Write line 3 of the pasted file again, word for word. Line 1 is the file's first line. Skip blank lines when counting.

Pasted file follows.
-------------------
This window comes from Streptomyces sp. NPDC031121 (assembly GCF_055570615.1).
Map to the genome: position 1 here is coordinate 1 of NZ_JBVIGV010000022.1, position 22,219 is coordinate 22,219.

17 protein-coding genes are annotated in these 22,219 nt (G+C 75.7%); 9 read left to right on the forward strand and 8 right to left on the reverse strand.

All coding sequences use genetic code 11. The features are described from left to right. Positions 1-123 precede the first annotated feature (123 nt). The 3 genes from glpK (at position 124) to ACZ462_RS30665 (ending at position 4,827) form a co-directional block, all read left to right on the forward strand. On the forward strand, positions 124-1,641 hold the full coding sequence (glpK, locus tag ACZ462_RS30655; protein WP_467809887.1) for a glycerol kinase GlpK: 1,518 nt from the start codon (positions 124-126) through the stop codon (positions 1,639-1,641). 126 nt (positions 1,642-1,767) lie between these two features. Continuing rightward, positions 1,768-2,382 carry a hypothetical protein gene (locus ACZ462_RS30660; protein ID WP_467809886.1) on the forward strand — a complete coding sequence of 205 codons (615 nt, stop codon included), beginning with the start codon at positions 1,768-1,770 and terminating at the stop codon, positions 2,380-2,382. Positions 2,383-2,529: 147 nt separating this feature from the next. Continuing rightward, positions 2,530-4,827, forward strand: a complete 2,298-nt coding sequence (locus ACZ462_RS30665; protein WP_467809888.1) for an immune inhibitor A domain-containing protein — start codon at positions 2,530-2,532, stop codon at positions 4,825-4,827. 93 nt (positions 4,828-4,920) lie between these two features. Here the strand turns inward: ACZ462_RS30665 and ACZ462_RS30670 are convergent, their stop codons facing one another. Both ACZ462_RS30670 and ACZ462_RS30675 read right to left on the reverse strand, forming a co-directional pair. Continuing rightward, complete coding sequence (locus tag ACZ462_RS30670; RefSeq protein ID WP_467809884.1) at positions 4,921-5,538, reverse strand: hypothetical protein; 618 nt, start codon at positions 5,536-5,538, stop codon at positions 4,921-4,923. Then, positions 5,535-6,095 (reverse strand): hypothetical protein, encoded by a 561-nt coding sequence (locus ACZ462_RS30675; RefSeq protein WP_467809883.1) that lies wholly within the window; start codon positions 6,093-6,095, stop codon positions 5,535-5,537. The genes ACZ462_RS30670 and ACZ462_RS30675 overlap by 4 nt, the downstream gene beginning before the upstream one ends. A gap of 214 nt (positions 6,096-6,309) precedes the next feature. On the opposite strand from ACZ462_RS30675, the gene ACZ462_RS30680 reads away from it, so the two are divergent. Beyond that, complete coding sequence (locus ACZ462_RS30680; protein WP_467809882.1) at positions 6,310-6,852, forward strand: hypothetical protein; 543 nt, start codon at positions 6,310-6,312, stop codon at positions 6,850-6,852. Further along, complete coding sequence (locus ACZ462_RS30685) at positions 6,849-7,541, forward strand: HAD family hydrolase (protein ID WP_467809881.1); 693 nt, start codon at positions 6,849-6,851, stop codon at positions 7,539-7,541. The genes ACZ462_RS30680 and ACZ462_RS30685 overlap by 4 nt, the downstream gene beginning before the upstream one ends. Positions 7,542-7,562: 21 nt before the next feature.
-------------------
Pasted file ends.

17 protein-coding genes are annotated in these 22,219 nt (G+C 75.7%); 9 read left to right on the forward strand and 8 right to left on the reverse strand.